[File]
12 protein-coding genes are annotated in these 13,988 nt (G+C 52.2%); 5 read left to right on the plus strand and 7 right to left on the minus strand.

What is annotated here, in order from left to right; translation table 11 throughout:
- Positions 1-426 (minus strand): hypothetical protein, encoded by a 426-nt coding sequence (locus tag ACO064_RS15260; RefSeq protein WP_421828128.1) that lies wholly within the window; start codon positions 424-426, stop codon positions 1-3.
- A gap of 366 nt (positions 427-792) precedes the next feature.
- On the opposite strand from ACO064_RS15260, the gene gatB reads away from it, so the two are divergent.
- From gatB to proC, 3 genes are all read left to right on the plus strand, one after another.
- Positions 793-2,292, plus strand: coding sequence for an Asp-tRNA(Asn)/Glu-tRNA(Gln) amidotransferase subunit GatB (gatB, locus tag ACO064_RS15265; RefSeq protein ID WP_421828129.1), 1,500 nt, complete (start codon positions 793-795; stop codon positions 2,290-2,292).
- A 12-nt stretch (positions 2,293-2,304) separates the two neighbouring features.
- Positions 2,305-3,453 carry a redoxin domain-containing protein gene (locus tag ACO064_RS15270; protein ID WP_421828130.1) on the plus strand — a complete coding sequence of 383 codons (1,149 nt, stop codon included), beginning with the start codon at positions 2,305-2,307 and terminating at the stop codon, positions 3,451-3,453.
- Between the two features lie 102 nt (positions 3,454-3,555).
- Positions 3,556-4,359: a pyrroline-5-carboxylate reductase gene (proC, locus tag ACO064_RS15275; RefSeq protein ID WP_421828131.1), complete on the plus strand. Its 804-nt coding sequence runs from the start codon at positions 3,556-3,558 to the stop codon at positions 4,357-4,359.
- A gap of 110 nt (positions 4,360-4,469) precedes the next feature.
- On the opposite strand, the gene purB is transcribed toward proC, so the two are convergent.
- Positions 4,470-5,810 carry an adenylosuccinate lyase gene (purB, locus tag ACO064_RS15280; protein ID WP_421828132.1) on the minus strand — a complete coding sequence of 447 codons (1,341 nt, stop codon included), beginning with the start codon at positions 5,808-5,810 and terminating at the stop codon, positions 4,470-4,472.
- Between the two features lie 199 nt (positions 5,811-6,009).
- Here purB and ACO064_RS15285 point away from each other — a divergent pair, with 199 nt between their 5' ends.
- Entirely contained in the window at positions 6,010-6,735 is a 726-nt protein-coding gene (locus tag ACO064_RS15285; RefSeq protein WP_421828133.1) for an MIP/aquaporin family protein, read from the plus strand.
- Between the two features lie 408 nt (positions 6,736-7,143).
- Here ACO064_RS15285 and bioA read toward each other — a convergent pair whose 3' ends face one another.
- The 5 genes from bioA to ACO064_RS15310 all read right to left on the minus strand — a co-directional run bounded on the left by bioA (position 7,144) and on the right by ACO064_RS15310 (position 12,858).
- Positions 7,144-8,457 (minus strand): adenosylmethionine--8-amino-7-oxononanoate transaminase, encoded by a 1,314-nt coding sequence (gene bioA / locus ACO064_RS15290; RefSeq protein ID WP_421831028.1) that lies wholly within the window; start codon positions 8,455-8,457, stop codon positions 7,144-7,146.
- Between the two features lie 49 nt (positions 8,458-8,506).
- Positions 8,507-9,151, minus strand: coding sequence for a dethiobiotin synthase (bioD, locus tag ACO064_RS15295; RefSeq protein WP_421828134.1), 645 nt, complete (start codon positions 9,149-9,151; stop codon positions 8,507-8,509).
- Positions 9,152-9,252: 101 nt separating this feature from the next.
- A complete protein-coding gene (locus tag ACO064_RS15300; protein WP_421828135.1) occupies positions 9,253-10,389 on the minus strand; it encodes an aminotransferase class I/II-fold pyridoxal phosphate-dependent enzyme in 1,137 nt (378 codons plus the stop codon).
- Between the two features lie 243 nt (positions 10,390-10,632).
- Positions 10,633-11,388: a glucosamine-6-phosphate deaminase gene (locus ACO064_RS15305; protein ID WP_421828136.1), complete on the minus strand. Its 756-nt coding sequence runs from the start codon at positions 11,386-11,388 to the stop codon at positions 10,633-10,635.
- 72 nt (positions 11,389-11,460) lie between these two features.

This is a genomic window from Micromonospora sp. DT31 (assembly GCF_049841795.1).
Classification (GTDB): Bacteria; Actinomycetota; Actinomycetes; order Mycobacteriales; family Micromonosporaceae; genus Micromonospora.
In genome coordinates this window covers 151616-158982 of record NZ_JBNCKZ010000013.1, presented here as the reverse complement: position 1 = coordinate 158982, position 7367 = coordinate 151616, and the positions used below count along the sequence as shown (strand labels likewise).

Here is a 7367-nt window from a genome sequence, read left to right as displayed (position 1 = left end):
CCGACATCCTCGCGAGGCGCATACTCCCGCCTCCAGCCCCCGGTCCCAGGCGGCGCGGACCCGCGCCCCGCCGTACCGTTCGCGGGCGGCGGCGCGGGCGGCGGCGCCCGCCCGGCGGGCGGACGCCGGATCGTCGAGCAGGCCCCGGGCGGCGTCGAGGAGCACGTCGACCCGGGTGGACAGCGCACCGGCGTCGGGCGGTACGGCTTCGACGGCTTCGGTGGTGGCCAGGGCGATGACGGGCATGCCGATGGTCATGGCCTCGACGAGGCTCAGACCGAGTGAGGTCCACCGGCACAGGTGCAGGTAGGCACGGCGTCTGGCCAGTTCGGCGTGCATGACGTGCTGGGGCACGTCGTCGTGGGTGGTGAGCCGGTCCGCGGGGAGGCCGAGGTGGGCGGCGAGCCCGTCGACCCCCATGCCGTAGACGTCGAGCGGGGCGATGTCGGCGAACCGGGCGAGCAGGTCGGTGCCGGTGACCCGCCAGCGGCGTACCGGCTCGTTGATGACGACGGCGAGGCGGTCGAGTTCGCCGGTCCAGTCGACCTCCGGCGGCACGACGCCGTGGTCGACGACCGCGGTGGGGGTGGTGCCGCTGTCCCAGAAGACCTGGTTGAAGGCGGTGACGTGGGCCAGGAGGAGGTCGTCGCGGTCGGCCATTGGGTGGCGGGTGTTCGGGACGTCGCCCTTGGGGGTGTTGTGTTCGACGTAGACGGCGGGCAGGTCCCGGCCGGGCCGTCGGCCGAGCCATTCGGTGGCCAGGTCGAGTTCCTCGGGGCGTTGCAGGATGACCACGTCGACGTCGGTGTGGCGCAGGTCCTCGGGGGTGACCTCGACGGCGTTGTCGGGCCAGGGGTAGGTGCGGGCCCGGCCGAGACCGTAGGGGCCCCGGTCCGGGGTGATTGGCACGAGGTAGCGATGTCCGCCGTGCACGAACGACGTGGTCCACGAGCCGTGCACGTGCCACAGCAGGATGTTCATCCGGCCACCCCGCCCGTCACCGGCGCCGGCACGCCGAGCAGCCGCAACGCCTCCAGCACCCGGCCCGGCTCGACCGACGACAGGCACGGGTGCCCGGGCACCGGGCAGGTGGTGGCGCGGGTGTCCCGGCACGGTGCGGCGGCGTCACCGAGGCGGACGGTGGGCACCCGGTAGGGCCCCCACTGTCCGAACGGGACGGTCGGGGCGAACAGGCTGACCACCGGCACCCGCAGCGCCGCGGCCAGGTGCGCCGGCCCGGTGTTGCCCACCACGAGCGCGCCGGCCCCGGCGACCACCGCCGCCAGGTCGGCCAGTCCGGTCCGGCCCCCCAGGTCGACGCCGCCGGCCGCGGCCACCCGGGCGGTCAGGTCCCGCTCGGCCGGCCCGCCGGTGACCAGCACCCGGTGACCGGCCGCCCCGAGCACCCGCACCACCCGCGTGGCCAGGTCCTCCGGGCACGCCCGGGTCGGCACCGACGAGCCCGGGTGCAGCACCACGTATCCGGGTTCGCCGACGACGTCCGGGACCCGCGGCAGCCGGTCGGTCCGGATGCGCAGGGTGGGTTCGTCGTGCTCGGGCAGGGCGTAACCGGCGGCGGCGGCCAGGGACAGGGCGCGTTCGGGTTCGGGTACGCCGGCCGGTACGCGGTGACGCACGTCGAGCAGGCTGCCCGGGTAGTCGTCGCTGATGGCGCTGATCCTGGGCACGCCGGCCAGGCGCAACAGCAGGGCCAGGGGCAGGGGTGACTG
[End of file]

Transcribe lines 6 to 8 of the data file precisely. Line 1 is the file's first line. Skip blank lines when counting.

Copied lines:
- From gatB to proC, 3 genes are all read left to right on the plus strand, one after another.
- Positions 793-2,292, plus strand: coding sequence for an Asp-tRNA(Asn)/Glu-tRNA(Gln) amidotransferase subunit GatB (gatB, locus tag ACO064_RS15265; RefSeq protein ID WP_421828129.1), 1,500 nt, complete (start codon positions 793-795; stop codon positions 2,290-2,292).
- A 12-nt stretch (positions 2,293-2,304) separates the two neighbouring features.